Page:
It is imperative that small business owners communicate with the employee throughout the injury, recovery, and return. Find out how your employee is recovering and healing. Get updates. While you should never put pressure on an employee, you need to maintain contact and show support. Then, once the employee comes back, make sure you communicate what they can do through the healing process and what their transitional duties will be.

  • Contest Claims If Need Be

If you believe one of your employees is abusing the system, do not be afraid to contest the claims that come in. This is especially true if the employee is non-compliant or seems to be extending the disability too much. Small business owners should also contest claims where new conditions develop after the injury. Just understand that contesting a claim will often require investigations, documentation, and medical examinations. These things will often require your resources as the business owner.

Encourage Your Employees to Work

The best way to manage your workers' compensation costs is through encouraging employees to get back to work. If you remove the incentive to stay away from work, you'll find employees come back faster than ever before. If you keep offering excessive incentives to employees who don't come back to work, your costs will continue to rise.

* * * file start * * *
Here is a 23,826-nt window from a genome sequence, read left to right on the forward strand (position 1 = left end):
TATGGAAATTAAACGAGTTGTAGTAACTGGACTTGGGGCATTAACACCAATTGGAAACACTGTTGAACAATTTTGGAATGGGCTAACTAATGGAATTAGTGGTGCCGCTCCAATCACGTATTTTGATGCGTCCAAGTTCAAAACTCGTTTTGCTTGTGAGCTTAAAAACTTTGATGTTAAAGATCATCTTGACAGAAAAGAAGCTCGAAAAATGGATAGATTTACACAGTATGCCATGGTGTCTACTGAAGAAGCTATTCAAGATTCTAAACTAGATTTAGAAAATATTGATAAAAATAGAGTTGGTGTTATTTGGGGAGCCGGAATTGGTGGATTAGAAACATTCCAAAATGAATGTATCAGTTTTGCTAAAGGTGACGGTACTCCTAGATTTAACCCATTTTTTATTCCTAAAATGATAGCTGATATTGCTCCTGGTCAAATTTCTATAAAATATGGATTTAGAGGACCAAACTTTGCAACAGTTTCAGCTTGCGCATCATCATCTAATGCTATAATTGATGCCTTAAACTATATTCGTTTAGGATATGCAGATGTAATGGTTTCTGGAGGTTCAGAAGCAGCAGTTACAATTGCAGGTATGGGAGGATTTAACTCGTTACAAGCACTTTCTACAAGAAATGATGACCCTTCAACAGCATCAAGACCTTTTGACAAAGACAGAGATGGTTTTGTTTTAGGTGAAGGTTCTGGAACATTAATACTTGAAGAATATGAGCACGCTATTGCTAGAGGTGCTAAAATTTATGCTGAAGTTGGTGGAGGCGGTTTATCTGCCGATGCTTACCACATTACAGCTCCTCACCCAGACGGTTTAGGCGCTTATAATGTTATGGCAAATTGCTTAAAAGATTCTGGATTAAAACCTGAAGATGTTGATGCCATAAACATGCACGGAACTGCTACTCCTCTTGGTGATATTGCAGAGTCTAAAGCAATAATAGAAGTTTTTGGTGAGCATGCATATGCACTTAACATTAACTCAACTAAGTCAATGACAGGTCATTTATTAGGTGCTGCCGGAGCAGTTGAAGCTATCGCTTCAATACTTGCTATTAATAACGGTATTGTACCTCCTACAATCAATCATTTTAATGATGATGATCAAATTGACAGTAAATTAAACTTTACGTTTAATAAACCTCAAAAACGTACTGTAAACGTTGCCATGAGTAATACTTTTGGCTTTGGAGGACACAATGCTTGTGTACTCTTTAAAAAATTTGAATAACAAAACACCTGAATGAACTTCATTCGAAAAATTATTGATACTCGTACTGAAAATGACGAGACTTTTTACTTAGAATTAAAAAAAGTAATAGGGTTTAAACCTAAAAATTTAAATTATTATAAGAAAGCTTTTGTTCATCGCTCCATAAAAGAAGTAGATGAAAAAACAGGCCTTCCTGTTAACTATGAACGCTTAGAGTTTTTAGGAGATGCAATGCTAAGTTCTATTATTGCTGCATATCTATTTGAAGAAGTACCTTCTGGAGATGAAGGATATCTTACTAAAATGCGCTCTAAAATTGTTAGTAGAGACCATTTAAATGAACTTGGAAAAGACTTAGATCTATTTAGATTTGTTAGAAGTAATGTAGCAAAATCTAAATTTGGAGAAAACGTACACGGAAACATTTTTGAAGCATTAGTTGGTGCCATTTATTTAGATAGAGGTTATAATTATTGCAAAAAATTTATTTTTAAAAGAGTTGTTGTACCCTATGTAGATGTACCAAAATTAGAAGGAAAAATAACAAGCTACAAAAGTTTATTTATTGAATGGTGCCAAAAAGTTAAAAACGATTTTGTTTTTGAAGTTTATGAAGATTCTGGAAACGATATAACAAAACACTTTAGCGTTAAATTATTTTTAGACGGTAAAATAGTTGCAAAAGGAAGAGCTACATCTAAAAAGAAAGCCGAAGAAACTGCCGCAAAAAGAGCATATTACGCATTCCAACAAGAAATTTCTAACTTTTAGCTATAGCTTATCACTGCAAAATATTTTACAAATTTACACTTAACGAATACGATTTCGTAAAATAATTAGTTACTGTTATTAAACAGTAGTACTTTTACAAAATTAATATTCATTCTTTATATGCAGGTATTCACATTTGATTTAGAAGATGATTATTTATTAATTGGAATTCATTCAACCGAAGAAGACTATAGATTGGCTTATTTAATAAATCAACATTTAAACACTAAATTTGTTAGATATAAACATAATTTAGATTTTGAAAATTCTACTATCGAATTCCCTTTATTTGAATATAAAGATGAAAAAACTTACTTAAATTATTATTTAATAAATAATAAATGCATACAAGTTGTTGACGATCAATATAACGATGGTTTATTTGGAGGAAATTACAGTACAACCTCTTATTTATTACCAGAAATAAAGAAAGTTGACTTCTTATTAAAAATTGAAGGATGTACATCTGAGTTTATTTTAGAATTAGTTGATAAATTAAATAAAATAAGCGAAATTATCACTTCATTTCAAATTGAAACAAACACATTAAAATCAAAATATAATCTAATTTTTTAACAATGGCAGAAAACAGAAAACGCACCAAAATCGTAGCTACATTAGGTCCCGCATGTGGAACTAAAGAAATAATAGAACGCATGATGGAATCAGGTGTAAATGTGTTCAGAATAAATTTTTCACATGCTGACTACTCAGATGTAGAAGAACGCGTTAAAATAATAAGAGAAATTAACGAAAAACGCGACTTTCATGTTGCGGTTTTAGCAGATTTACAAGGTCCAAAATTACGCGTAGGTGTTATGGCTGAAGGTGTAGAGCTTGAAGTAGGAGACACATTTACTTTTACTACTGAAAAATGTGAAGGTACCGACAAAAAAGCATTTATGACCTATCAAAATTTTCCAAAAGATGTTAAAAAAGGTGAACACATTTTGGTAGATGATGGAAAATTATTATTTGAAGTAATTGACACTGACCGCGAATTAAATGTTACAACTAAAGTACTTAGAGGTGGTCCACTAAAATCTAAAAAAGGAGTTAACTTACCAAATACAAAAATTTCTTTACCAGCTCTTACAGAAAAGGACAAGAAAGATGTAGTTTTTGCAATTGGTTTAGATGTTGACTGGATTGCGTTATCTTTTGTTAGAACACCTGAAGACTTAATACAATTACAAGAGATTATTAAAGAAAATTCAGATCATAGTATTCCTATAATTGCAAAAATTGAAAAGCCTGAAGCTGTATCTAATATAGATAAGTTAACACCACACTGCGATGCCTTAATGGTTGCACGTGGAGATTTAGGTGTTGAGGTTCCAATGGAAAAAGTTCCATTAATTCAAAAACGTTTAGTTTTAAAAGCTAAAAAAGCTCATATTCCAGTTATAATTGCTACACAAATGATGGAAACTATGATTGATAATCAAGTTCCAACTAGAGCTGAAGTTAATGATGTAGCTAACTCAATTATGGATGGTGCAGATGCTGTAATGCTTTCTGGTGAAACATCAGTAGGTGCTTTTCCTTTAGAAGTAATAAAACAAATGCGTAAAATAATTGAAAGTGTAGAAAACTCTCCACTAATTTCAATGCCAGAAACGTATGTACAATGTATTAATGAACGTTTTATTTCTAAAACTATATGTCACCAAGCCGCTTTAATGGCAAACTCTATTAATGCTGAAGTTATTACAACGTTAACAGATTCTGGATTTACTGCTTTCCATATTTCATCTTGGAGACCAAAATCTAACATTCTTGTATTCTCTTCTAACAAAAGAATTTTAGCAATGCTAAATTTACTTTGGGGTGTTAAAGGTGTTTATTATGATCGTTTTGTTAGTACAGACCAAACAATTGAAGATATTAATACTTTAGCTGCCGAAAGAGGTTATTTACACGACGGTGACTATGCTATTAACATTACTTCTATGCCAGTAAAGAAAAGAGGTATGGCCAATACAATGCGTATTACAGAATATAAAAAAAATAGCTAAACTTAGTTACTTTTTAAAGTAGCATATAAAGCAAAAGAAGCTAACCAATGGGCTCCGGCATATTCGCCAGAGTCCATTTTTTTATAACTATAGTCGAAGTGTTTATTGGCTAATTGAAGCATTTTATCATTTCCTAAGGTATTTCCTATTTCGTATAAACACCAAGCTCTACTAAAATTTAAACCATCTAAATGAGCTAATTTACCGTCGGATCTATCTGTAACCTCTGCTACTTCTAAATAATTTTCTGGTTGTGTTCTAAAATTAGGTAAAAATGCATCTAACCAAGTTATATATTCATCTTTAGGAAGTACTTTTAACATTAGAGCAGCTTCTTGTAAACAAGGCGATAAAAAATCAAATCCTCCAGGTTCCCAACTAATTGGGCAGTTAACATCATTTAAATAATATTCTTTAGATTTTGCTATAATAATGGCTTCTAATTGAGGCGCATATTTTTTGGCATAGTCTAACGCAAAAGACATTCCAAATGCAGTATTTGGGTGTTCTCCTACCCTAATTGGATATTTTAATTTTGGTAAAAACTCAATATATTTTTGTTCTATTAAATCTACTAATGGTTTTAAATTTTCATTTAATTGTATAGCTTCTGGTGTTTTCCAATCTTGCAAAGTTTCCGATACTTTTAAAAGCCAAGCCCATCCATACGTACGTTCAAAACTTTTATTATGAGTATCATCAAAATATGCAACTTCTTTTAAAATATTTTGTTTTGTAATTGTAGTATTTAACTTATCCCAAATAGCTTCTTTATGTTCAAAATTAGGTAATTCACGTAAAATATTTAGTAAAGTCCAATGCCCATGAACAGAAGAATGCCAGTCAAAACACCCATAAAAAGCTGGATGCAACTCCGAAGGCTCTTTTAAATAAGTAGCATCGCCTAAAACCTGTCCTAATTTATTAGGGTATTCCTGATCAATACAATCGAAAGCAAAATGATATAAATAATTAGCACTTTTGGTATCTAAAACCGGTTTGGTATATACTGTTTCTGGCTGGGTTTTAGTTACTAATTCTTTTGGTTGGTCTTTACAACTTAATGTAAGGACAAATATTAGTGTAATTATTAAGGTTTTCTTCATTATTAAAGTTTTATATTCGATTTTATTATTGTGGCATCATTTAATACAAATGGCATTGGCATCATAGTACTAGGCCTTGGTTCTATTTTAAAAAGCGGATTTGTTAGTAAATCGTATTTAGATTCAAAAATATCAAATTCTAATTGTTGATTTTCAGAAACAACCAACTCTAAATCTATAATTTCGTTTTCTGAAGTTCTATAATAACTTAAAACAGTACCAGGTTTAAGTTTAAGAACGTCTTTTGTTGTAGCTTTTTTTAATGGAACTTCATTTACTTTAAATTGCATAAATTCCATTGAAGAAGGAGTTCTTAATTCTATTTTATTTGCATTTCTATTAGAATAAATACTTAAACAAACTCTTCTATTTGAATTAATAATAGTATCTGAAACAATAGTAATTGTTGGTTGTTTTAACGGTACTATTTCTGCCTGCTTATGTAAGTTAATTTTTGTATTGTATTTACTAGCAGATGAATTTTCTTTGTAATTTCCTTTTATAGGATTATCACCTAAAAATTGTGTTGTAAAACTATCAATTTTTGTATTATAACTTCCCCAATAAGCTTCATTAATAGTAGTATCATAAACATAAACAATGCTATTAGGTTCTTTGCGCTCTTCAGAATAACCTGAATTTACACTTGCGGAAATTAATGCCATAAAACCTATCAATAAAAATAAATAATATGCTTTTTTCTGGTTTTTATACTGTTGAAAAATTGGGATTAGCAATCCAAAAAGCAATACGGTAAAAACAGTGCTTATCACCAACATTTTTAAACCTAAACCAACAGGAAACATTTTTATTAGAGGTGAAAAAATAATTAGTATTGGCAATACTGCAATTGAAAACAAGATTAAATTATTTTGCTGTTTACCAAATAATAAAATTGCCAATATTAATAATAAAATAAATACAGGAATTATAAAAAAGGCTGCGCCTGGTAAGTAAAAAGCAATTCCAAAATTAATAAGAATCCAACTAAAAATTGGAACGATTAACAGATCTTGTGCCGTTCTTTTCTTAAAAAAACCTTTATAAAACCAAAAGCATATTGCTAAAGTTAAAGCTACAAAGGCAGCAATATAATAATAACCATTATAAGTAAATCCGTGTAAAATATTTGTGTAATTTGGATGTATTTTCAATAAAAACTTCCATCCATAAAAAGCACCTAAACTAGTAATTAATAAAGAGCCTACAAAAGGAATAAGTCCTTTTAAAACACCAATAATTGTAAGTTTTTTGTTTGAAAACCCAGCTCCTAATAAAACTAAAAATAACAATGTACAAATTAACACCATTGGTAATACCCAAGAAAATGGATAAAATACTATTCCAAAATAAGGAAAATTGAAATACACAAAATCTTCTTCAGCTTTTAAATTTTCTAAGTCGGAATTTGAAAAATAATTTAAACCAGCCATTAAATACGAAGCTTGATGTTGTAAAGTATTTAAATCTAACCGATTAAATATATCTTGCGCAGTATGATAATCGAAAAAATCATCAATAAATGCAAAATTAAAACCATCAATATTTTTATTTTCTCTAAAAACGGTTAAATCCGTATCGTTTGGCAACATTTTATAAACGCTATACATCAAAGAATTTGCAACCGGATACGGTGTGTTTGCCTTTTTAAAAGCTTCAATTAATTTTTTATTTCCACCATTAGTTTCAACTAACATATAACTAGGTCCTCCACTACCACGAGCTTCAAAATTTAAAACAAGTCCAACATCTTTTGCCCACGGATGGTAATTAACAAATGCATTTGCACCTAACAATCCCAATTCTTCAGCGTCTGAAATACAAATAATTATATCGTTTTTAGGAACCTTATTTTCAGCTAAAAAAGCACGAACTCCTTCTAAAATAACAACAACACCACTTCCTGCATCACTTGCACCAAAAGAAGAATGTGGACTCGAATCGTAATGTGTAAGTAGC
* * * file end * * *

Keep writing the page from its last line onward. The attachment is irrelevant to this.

Have an employee or two abusing their right to workers compensation? Contact Skyline Risk Management, Inc. at (718) 267-6600 to voice your concerns. 

Four Ways to Take Action and Reduce Loss on Workers’ Compensation Claims

Four Ways to Take Action and Reduce Loss on Workers’ Compensation Claims

In this age of everyone suing everyone, it is essential that companies find ways to protect themselves against workers’ compensation claims. One sector that is at a high risk for claims is the manufacturing industry. The risks come with the small to mid-market companies that cannot find the partners they need to help them target their dangers and find techniques they can use to reduce the costs of the losses for which they are at the greatest risk. These four tips can help manufacturing companies reduce the cost of these claims now and in the future.

1. Evaluate History of Past Claims

To manage your claims in the future, you have to understand what has happened in the past. This means that you have to look at workers’ compensation claims and take corrective action to reduce loss. This evaluation should include:

  • Analyzing the trends of claims that are affecting your company via loss experience and cost.
  • Developing a corrective plan based on your evaluation.
  • Detailing the financial gains that can be achieved by implementing the corrective plan.

This process of evaluation can reduce insurance premiums by as much as 15% within the first year, which is a substantial cost savings.

2. Reduce Time to Close Claims